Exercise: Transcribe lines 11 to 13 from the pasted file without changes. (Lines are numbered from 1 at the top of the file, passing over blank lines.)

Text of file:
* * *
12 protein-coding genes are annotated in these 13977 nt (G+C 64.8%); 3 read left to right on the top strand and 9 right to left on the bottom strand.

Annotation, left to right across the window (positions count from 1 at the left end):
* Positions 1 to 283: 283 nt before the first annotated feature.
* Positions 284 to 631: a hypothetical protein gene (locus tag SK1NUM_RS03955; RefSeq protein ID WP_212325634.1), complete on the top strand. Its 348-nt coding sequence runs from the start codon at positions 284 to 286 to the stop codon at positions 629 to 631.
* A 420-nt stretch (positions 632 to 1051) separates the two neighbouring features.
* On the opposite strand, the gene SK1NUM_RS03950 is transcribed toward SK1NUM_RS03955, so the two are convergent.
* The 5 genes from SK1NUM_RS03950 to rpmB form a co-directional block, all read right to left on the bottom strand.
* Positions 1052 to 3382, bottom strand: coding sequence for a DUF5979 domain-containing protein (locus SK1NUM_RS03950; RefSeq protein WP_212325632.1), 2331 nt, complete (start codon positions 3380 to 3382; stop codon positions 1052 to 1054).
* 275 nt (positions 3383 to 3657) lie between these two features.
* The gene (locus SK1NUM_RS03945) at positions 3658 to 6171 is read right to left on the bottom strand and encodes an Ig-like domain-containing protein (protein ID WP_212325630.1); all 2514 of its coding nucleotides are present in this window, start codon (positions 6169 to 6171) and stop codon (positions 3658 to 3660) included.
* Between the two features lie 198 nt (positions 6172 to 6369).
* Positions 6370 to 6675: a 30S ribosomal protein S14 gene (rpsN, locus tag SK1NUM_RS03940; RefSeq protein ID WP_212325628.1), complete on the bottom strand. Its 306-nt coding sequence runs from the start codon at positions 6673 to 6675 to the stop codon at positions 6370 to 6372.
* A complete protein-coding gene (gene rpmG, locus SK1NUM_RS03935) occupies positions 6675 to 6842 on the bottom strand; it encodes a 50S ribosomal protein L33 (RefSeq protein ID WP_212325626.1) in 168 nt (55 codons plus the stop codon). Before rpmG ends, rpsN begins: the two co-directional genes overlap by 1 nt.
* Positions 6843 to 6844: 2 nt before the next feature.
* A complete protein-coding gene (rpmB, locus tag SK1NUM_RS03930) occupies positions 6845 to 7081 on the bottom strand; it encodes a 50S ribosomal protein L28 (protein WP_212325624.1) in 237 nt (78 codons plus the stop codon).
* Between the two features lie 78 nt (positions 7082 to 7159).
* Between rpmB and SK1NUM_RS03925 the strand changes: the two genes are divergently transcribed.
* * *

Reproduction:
* Between the two features lie 198 nt (positions 6172 to 6369).
* Positions 6370 to 6675: a 30S ribosomal protein S14 gene (rpsN, locus tag SK1NUM_RS03940; RefSeq protein ID WP_212325628.1), complete on the bottom strand. Its 306-nt coding sequence runs from the start codon at positions 6673 to 6675 to the stop codon at positions 6370 to 6372.
* A complete protein-coding gene (gene rpmG, locus SK1NUM_RS03935) occupies positions 6675 to 6842 on the bottom strand; it encodes a 50S ribosomal protein L33 (RefSeq protein ID WP_212325626.1) in 168 nt (55 codons plus the stop codon). Before rpmG ends, rpsN begins: the two co-directional genes overlap by 1 nt.